CAMP MINDEN — There’s hardly a person who doesn’t recall the unusual sound and accompanying vibration in Minden and the surrounding area the night of Oct. 15, 2012. Later, residents would learn a bunker in which munitions propellant was stored had exploded at Camp Minden.
The blast, which destroyed one of 97 underground storage bunkers, was powerful enough to knock over a locomotive and several freight cars parked on a railroad track a short distance from the bunker. Damage to homes and buildings, mostly broken windows, was reported in Minden, Doyline, Sibley, Dixie Inn and Haughton.
A little over two years later, while state and federal officials continue to haggle over the best method to remove between 15 and 20 million pounds of M6 propellant from Camp Minden, that 2012 explosion remains on people’s minds. Worst-case scenarios found in Facebook groups paint a picture of mass destruction if the propellant becomes unstable and then ignites.
Some believe it’s only a matter of time before the M6 detonates. Discussion, especially on Facebook, leads readers to believe the next explosion will take out all the millions of pounds of the propellant, and a large part of the surrounding area will go up in smoke.
But are those assertions accurate?
“I believe the potential danger is more what might be released into the air by open pit burn than the possibility of a catastrophic explosion,” State Representative Henry Burns, R-Haughton, said. He also serves 15 percent of Camp Minden; Rep. Gene Reynolds, D-Minden, represents the other 85 percent.
Burns knows more than a little about munitions, with literal “hands-on” experience dealing with explosives. A retired U.S. Army Lt. Colonel, Burns served three and a half years at Aberdeen Proving Grounds in Maryland in Explosive Ordinance Disposal and later as an instructor with the U.S. Navy station.
For another three years, Burns was stationed in Hawaii as special weapons (nuclear) officer and received the Army Commander Medal for his efforts. He is also the recipient of the Meritorious Service Medal, the highest peacetime medal for performance of duty.
“M6 is a propellant, not an explosive. There are different types designed to do certain jobs. It’s not designed to explode, although it does burn very fast,” Burns said. “However, if you encapsulate it, in large bulk, where it can have its own containment, it can explode.”
Bunkers now house the propellant, and Burns said the design of those units should act as a reflector and redirect any explosion away from the bunker either upward or outward.
“They’re designed for safety to send the energy force into a safe direction,” he explained. “If a bunker went off, is there a possibility of a chain reaction? Not likely. There is a safe separation in distance between bunkers and the design of the bunkers should prevent this. They complement each other in design and layout.”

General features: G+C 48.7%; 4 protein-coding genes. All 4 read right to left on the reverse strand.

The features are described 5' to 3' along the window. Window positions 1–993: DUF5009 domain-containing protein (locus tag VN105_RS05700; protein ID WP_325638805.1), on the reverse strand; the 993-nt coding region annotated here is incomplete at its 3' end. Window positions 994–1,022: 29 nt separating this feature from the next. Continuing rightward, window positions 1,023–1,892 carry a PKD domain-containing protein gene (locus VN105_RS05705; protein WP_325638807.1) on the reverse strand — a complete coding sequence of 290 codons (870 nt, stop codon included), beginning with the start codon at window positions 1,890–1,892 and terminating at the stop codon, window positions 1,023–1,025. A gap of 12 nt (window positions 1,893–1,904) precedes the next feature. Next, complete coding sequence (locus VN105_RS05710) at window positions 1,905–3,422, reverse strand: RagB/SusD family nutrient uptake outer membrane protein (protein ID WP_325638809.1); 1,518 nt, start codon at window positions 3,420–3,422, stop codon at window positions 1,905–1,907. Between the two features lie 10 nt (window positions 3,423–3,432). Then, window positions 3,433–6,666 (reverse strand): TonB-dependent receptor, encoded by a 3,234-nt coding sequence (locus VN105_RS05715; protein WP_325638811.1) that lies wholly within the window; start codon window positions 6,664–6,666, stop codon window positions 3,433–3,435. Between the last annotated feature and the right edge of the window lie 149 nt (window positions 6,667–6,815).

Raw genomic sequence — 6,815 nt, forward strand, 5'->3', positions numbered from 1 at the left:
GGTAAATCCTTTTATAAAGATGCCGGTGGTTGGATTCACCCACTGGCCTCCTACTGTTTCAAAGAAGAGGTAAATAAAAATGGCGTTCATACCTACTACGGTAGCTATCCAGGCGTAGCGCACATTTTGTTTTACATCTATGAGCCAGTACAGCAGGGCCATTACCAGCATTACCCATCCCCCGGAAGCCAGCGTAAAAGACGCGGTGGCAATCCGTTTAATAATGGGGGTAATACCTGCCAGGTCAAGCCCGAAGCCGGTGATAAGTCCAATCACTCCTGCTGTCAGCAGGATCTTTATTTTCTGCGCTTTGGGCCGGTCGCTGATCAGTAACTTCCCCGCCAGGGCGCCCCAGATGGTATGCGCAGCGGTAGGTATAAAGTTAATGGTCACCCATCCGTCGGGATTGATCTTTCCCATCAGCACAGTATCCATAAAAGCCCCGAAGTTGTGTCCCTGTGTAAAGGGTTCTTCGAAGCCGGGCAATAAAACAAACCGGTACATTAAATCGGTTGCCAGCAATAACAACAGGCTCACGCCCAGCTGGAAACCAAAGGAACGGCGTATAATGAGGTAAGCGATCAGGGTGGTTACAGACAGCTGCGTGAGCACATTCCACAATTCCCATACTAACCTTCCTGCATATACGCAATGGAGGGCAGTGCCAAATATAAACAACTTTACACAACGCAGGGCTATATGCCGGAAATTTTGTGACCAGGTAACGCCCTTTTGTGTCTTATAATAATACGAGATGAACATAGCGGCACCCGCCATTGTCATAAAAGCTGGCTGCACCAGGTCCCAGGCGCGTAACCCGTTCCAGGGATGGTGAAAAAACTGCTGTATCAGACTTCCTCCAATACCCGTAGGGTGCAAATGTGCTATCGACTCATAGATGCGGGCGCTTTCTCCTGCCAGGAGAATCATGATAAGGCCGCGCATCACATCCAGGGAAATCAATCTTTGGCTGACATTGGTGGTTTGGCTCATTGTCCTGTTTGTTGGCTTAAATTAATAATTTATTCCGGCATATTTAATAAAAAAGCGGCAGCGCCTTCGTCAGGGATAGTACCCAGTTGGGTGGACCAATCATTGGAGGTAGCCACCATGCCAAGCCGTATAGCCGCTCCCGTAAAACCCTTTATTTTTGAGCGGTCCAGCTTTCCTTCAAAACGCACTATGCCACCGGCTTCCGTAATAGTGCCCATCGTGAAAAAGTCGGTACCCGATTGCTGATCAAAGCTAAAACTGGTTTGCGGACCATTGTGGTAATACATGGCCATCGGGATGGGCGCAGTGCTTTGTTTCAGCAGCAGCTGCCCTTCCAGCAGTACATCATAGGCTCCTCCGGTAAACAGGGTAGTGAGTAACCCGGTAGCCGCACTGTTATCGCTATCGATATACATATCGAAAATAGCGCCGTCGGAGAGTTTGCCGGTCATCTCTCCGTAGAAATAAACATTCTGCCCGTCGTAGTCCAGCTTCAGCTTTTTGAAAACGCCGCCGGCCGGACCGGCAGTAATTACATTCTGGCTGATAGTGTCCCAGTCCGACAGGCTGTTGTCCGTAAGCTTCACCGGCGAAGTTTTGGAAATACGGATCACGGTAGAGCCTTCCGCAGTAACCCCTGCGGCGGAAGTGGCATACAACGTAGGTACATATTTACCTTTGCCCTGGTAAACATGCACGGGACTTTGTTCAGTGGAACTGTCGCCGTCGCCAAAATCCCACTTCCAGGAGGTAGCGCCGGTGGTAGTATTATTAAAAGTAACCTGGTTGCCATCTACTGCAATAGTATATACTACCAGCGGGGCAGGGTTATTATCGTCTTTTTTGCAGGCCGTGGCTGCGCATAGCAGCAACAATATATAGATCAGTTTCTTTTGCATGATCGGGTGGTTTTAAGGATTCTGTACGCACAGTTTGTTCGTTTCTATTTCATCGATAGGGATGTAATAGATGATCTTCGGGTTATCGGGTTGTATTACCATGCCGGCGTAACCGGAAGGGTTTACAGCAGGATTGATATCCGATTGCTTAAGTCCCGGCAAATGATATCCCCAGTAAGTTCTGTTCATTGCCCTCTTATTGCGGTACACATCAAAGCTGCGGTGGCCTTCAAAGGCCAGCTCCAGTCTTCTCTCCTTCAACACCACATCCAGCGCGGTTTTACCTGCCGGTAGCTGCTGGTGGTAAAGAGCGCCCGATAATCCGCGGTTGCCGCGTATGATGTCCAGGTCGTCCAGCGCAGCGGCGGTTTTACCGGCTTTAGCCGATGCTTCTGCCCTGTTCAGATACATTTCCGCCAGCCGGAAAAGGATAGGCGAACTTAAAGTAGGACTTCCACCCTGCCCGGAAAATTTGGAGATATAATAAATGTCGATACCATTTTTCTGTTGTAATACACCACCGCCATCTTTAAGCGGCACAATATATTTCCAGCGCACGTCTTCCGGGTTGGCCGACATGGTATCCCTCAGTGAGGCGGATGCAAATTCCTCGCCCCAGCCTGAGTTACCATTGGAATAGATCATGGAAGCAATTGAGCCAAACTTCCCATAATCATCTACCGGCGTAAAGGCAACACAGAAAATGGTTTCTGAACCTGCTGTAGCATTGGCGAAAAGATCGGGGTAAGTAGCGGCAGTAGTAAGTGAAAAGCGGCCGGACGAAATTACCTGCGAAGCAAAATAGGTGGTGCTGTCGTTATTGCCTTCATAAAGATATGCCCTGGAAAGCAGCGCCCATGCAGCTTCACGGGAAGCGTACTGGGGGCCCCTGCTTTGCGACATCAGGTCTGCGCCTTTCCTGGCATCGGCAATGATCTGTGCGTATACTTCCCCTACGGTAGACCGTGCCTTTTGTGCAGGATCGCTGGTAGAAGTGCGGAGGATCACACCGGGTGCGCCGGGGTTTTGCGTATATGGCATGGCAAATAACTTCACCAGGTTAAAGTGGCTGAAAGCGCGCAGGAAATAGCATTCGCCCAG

Bunkers like the ones at Camp Minden are located at installations across the country, Burns said. If the storage was dangerous, there could possibly have been other instances elsewhere.
“One concern I have is the stuff was left out in the open, was rained on, got hot and cold, perhaps some bags were broken or chipped. Consequently, there may have been some minor changes to the dynamics of the propellant,” he said. “Hopefully, there has been no variation to the design to portions of the product.”
Burns complimented Sen. Robert Adley, R-Benton, and Rep. Reynolds “who have stepped forward with concern for their constituents. And, I’m glad the EPA is taking another look at a more satisfactory, environmentally and people friendly method of taking care of this. We have to eliminate this danger and not have it replicated.”
He dealt with numerous dangerous explosives in varying amounts during his military career, but never has Burns heard of an accumulation such as the millions of pounds of M6 at Camp Minden.
“Personally, I’ve never heard of this kind of volume,” he said. “Explo had an end-user contract. They were paid by the Army to disassemble the propellant from the explosives. They lost their contract and didn’t tell anyone. They just kept taking in these munitions, disassembling them and bagging the M6.”
Burns believes the possibility of one massive explosion, which would include all the M6 stored in the bunkers, is remote.
“It’s tough to convince everyone. There’s a lot of concern and chatter on social media about what happens if it explodes. There’s always explosive potential, but not a lot of evidence a massive explosion would occur. If it all was in one bunker, a catastrophic detonation might happen. But it’s segregated and aerated and that’s not likely,” he said.
While he still believes the biggest peril is what might be released into the atmosphere by the open pit burn of M6, Burns understands time is short.
“What goes into the air is potentially the biggest danger but, that said, the clock is ticking. I must make that point. Some level of degrading is going on and I don’t know how you can calculate it. I don’t know that we can perform visual inspections,” he said.
In addition to the potential for harm to people, ground water and other elements of the environment, Burns sees another unfortunate circumstance that is developing.
“Camp Minden is a great area and has so much potential for economic development,” he said. “But with this issue out there, who would want to come?”